From Doug Neal at Microsoft Update:
I want to [...] distinguish between two issues to help experts and admins understand the potential impact of two changes you may be seeing in your environments.
The first issue regards digital certificates (as described in KB2749655); the second is related to improvements in the Microsoft Update service used by WSUS Server, SCCM and Intune (as described in KB 2718704).
ISSUE 1 - DIGITAL CERTIFICATES
The digital certificates issue is described in the MSRC advisory http://technet.microsoft.com/en-us/security/advisory/2749655 and the associated KB article http://support.microsoft.com/kb/2749655.
These updates released on October 9 (2nd Tuesday in October) and resulted in between 50 and 250 updates being changed depending on how many of these were in your servers. Some of these were revisions (metadata only changes). Some were re-releases (due to the code-signing elements being integrated into Windows CBS-based binaries). While the payload changed for some of these updates, none of them had functional or targeting changes beyond the signing corrections. Any additional updates for this same issue will likely be released on future 2nd Tuesdays and will appear as a similar set of 50 - 250 updates that are either revised, re-released or both.
While I can't discuss future releases, you should expect a few more of these in the coming month or so. The impact on WSUS, SCCM servers should be the same as they were on October 9. Intune is not affected since it maintains the datastore in the cloud, not in a local database like WSUS and SCCM servers.
ISSUE 2 - ADDITIONAL IMPROVEMENTS
As part of a strategy to improve the security of Windows/Microsoft Update, many updates were revised in other ways as mentioned in the MSRC blog http://blogs.technet.com/b/msrc/archive/2012/06/04/security-advisory-2718704-update-to-phased-mitigation-strategy.aspx, in the MSRC advisory http://technet.microsoft.com/en-us/security/advisory/2718704 and in the associated KB article http://support.microsoft.com/kb/2718704.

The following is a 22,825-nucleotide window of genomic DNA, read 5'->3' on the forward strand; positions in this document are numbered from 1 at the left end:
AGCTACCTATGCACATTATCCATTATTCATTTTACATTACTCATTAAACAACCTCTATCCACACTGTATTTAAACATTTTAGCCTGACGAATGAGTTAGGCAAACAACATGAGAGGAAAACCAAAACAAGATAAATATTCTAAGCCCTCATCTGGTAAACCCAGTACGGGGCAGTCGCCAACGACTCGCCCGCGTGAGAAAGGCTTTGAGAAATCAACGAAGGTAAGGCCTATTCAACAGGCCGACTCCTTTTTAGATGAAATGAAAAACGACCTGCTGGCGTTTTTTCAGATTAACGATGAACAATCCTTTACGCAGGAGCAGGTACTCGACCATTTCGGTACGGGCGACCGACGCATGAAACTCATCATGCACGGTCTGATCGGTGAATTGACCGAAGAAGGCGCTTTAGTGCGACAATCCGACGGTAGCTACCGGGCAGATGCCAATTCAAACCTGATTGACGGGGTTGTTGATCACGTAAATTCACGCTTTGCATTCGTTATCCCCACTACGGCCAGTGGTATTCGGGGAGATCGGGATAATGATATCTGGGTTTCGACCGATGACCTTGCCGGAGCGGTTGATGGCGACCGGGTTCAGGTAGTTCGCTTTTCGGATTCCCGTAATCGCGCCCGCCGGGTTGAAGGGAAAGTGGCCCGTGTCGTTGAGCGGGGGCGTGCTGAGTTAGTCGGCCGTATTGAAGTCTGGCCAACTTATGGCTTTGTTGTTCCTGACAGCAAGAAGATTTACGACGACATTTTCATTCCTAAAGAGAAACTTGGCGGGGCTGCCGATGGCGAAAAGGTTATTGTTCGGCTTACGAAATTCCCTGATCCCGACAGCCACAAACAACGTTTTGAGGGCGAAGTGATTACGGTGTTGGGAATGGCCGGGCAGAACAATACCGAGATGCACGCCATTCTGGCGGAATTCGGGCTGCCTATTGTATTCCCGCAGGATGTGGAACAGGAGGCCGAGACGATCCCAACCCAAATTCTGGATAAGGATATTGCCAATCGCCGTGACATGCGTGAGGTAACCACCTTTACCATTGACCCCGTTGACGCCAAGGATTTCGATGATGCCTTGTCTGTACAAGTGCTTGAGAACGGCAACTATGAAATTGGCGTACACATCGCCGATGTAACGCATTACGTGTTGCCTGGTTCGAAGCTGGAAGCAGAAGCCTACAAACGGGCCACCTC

The WSUS team posted this related post Wednesday October 31: http://blogs.technet.com/b/sus/archive/2012/10/31/support-tip-many-new-revisions-of-updates-may-be-downloaded-by-the-wsus-server.aspx
Within the MU service, a very large number of updates were improved in additional ways to secure and harden the service (I'm not able to provide more details).
The large number of improved updates became visible to WSUS servers on a rolling, one-time basis beginning the first week of October. This means that one WSUS admin may have received the improved revisions all at once one day after a sync, while another WSUS server may have received the same large batch of updates 1, 2, 5, 7 or even 14 days later than the earlier admin. And once these improvements come down to your WSUS/SCCM server, you will not incur another experience like this again. This is a one-time sync of the large number of updates we've already made in our service - separate and different from those described in ISSUE 1 above.
Depending on how many of these improved updates were present in your WSUS server, you may have observed anywhere from 1000 or more revisions. As a result, your managed clients may have briefly indicated they weren't compliant (due to the new revisions). But after the clients obtained the revision and rescanned, they would report back that they were again compliant.
For SCCM admins, the latter issue will incur a one-time cost to re-download any active deployments to both sync and redistribute these to ConfigMgr distribution points. While there's a wizard that helps, the effort increases with the number of active deployments that were changed.
In both cases - whether for digital certificates or the additional improvements - neither the targeting (metadata) nor payloads were changed in any functional way.
The impact to WSUS servers is more likely worrying than troublesome. SCCM admins had a much greater impact that required manual effort to ensure all clients and their active deployments returned to a compliant state.
While both changes we made were to improve the service for enterprises and consumers, the impact wasn't sufficiently understood beforehand and communicated proactively. I hope this explanation helps describe the situation and helps you plan for and accommodate these changes. We strive to provide a powerful service you can trust without interruption. And we're already making improvements based on your feedback.
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